Like Firefighter, Like Son

Posted February 29, 2012 at 1:49 pm

Hinrichs firemen.tif

By Kim Brooks, Express Editor

This is the first feature in a three-part series about recent Monticello Firefighters and their sons who have taken their places on the department.

Brian Hinrichs said taking over for his father, Jerry Hinrichs, on the Monticello Fire Department was just a natural progression.

“I grew up with it,” said Brian.

After 32 years on the MFD, Jerry said it was just time for him to retire. He said there is an age limit at which firefighters on the MFD retire at, allowing for others to join the team as volunteers.

“It’s a physical job,” said Jerry. “I’m not as agile as I used to be.”

Jerry joined the department due to recommendations from friends who were firefighters on the MFD.

“I put my name on the list and I got on within the next month,” explained Jerry. Now, it may take quite a few years to have the opportunity to join the department. Brian said his name was on the list for four years until now.

Jerry also had an uncle Leroy Hinrichs who served on the MFD in the 1960s.

“He would tell me what a great organization it was,” Jerry recalled.

When Jerry joined the department, he said there was not as much training involved then as there is now.

“You learned as you went along,” he said.

Through the years, though, Jerry said they had specialized training. With two training officers, they were able to train locally versus leaving town.

With over 30 years on the department, Jerry said some moments will always stick with him. He recalled the Super Valu fire in 1981 where Family Foods used to be.

“I was fairly new then,” he said. “We didn’t go in to fight the fire; we fought it from the outside.”

There was also the First Presbyterian Church fire in 2008.

There were also numerous barn fires, where some farmers lost livestock, hay and machinery.

Our volunteer firefighters not only fight fires, but they also assist when needed at the scene of an accident. Jerry remembered a fatal accident that took place on what was Highway 151 (now Business 151). He said many times, living in a small town, when you are on the scene of an accident, you tend to look at the license plate “to see if it is someone you know.

“That can be the hardest part,” said Jerry.

Aside from the hard work Jerry said he was glad to be a part of three Iowa Firefighters Association conventions that were held in Monticello over the years.

“It’s a fun time to come together,” he said.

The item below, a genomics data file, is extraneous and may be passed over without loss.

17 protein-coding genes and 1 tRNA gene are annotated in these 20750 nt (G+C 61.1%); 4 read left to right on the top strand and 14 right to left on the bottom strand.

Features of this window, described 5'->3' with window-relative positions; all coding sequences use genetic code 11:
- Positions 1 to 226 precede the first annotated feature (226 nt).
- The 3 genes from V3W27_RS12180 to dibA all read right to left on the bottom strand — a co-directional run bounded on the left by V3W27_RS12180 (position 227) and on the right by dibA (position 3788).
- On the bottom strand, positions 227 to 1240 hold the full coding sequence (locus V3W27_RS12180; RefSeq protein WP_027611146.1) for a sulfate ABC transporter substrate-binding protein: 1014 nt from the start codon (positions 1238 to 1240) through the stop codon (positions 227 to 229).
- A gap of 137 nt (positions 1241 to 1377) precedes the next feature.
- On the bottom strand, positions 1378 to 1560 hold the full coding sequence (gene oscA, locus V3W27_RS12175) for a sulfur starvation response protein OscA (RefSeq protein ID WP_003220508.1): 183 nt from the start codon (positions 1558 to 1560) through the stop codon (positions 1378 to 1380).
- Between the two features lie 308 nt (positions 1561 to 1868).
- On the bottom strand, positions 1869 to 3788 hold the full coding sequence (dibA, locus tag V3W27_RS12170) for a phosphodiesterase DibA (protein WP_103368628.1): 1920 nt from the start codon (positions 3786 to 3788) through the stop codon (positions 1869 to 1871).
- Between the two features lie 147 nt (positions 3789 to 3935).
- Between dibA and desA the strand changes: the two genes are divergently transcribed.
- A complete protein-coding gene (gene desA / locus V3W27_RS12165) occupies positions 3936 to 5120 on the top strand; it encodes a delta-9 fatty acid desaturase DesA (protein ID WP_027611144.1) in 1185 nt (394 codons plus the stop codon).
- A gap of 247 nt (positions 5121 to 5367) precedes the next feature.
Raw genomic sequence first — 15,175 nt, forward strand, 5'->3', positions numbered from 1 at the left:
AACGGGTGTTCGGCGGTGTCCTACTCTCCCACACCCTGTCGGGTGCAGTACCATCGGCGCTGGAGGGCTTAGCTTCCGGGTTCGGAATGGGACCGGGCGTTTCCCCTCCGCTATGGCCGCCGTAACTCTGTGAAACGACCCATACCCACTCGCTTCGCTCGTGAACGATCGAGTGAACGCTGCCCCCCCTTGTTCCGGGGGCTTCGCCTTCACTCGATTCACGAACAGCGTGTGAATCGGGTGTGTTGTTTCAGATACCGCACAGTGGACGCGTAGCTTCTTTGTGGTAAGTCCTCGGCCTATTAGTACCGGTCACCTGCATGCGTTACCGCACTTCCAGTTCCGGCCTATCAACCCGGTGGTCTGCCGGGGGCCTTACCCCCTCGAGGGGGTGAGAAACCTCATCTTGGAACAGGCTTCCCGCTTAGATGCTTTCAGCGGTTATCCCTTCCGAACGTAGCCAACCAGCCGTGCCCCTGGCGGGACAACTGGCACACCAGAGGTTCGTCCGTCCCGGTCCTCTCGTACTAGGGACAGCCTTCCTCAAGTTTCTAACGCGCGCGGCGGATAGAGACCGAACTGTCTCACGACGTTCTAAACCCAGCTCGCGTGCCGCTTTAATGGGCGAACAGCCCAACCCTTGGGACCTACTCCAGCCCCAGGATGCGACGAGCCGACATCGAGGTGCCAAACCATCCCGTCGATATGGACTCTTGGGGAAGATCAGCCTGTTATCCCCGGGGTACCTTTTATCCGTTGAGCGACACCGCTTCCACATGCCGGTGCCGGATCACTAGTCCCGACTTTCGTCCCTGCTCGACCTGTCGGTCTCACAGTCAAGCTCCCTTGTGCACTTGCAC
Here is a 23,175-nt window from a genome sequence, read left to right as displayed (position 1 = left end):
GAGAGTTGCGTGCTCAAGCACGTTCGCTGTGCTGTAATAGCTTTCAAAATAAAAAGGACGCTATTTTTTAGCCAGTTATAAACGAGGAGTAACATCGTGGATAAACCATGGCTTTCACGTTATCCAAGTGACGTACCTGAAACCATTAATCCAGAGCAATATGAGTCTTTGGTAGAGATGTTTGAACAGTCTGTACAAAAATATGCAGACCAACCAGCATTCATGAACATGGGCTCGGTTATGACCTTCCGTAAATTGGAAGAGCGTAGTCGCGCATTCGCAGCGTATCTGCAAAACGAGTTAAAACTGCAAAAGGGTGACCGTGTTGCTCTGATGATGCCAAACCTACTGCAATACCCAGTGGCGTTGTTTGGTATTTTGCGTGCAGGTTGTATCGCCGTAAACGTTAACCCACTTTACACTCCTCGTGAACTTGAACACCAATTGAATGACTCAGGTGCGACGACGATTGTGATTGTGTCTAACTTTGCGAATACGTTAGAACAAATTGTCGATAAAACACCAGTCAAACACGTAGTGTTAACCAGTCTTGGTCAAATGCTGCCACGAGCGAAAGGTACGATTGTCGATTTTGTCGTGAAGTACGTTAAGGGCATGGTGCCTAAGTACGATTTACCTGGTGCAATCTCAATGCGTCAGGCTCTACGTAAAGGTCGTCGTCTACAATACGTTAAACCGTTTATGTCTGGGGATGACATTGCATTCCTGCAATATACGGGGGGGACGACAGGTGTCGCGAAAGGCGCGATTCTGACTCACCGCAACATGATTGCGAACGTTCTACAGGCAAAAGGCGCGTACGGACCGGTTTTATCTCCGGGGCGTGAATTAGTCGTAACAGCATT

Today, firefighters have pagers to know when they are needed. The city also has a fire whistle that is set off in time of a fire or such. Jerry said he remembered when some firemen had a bell in their home, hooked up to the phone system. When that bell went off, you would contact other firemen, sort of a phone tree-type system.

At the age of 27, Jerry’s son Brian could not be more pleased to take over for his father on the MFD. In fact, Brian took on his father’s number and uniform. Being a firefighter is a norm for the Hinrichs family. Jerry’s brother, Jeff, has also been a volunteer in Monticello for 28 years. Jerry’s older sons, Mark and Chris, are also firemen in Marion and Cedar Rapids, respectively.

“Growing up in it,” said Brian, “it’s just the next thing you do.”

Seeing his family running to the scene of a fire, Brian said he grew more and more curious as to the career of a firefighter.

Now that he’s on the department, Brian will spend time training. He said as he progresses, he’ll be able do more and more.

“It will take a number of years to get comfortable with it all.”

Having been on the list for quite some time, Brian said the itch to be a fireman never really wore off.

“It means a great deal to take over where my dad left off,” he said. “There’s pride in that. I’m looking forward to helping people in a time of need.”

Brian looks forward to being a part of the MFD team.

“I grew up around them all,” he said.

Brian hopes to stay with the department for years to come. He figured if he stayed on for 30 years like his dad, Jerry’s number would be in use for 60 years.

PHOTO: Jerry Hinrichs recently retired from the MFD after 32 years. Here, Hinrichs passes his helmet and number onto his son, Brian, a new member of the MFD. (Photo submitted)